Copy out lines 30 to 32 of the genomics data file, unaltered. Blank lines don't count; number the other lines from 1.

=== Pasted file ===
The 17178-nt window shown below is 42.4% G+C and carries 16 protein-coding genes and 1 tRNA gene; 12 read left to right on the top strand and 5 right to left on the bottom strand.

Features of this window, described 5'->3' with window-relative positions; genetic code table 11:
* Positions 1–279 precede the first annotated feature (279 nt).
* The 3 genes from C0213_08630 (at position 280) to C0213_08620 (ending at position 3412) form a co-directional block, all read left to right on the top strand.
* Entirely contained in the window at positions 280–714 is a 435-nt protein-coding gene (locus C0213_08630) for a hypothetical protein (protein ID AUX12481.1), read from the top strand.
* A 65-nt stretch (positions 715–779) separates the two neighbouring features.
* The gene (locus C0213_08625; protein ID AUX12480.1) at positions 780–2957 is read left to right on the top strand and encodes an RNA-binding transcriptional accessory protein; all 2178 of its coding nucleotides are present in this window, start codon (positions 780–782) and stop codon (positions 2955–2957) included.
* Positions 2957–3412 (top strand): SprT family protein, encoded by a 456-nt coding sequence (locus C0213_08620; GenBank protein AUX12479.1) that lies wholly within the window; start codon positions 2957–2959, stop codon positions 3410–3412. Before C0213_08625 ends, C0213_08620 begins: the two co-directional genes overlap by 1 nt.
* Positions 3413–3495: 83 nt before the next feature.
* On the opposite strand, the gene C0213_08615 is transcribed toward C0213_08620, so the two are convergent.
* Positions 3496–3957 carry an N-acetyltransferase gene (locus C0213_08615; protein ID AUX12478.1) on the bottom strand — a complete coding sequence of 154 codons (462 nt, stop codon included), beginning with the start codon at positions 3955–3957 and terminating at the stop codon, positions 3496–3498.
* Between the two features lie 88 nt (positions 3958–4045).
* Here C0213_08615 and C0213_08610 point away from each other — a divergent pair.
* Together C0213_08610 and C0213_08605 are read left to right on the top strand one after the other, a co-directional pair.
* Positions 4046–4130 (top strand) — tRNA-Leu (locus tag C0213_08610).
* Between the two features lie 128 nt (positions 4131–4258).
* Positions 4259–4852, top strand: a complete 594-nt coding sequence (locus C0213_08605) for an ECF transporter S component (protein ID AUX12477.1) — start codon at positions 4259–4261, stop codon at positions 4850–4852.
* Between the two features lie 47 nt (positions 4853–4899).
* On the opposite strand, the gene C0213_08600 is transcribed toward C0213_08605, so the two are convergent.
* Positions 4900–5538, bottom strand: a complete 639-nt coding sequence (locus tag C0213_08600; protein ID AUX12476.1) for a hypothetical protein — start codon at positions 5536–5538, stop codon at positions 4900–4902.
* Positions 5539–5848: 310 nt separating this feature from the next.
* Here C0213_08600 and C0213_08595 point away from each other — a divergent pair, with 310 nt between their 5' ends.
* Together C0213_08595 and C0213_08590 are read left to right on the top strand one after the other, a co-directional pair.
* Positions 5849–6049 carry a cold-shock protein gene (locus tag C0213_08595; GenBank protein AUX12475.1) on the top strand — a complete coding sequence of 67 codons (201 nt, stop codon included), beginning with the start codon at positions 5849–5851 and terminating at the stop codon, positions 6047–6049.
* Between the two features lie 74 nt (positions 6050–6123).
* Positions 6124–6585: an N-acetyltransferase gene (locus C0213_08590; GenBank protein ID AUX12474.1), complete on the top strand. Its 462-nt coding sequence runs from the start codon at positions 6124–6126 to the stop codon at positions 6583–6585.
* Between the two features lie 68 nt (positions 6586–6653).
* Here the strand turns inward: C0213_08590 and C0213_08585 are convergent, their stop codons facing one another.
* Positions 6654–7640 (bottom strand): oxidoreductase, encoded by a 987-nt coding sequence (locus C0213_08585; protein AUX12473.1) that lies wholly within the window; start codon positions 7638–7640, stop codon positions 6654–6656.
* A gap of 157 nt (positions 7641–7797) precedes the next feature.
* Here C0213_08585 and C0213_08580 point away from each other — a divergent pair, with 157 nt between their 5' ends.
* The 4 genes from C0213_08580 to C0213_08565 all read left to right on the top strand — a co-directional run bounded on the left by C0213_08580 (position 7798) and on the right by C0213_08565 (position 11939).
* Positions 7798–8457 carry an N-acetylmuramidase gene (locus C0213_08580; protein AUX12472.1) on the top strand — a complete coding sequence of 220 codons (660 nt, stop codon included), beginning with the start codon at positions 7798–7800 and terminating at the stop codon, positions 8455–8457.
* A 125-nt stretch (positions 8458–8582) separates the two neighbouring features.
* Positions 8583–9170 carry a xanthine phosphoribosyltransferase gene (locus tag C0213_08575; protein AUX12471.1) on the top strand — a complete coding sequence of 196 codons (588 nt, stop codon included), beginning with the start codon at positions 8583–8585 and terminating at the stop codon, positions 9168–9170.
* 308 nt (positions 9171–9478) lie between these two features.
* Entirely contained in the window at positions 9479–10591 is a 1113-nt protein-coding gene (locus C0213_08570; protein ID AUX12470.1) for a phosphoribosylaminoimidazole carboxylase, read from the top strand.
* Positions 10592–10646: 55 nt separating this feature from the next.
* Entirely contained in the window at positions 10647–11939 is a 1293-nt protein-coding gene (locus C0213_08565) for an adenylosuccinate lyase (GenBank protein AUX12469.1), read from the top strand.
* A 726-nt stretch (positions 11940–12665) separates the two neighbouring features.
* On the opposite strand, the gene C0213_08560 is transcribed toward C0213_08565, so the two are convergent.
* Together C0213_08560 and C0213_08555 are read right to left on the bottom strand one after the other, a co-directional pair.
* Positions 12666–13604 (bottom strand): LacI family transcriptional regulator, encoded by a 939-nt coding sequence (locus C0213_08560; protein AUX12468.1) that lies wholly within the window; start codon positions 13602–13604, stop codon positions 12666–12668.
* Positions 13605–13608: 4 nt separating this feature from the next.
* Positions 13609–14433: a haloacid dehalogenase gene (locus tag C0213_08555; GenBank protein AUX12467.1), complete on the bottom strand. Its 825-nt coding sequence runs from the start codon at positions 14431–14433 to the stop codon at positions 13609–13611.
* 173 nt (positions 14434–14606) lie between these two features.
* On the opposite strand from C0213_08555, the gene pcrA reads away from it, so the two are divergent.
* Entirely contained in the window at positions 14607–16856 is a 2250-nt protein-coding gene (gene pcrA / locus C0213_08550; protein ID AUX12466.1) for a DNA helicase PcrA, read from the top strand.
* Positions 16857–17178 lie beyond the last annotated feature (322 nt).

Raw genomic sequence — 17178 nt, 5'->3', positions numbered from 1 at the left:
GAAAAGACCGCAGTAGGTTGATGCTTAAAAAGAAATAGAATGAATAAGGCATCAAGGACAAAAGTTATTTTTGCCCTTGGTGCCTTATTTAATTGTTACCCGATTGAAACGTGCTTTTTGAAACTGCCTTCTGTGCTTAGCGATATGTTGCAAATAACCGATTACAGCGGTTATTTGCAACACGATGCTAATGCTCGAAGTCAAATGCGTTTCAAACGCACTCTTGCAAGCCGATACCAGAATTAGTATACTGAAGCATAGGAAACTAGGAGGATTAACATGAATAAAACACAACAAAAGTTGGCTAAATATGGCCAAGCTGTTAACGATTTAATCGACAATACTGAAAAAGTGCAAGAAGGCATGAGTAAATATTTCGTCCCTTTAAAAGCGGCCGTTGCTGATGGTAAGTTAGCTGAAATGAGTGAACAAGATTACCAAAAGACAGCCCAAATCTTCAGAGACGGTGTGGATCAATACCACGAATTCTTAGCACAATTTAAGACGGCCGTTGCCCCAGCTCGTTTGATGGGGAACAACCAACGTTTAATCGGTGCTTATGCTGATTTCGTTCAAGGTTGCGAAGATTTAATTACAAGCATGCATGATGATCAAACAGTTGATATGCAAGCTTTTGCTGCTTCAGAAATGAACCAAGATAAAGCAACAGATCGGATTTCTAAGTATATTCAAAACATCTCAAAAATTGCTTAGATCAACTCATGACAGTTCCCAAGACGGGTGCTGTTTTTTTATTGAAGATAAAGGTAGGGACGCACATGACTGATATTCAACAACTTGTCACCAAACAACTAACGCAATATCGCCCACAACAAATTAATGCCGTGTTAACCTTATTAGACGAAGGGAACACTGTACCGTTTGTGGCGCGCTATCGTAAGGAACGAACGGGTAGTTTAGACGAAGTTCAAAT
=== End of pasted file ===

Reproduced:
* A gap of 157 nt (positions 7641–7797) precedes the next feature.
* Here C0213_08585 and C0213_08580 point away from each other — a divergent pair, with 157 nt between their 5' ends.
* The 4 genes from C0213_08580 to C0213_08565 all read left to right on the top strand — a co-directional run bounded on the left by C0213_08580 (position 7798) and on the right by C0213_08565 (position 11939).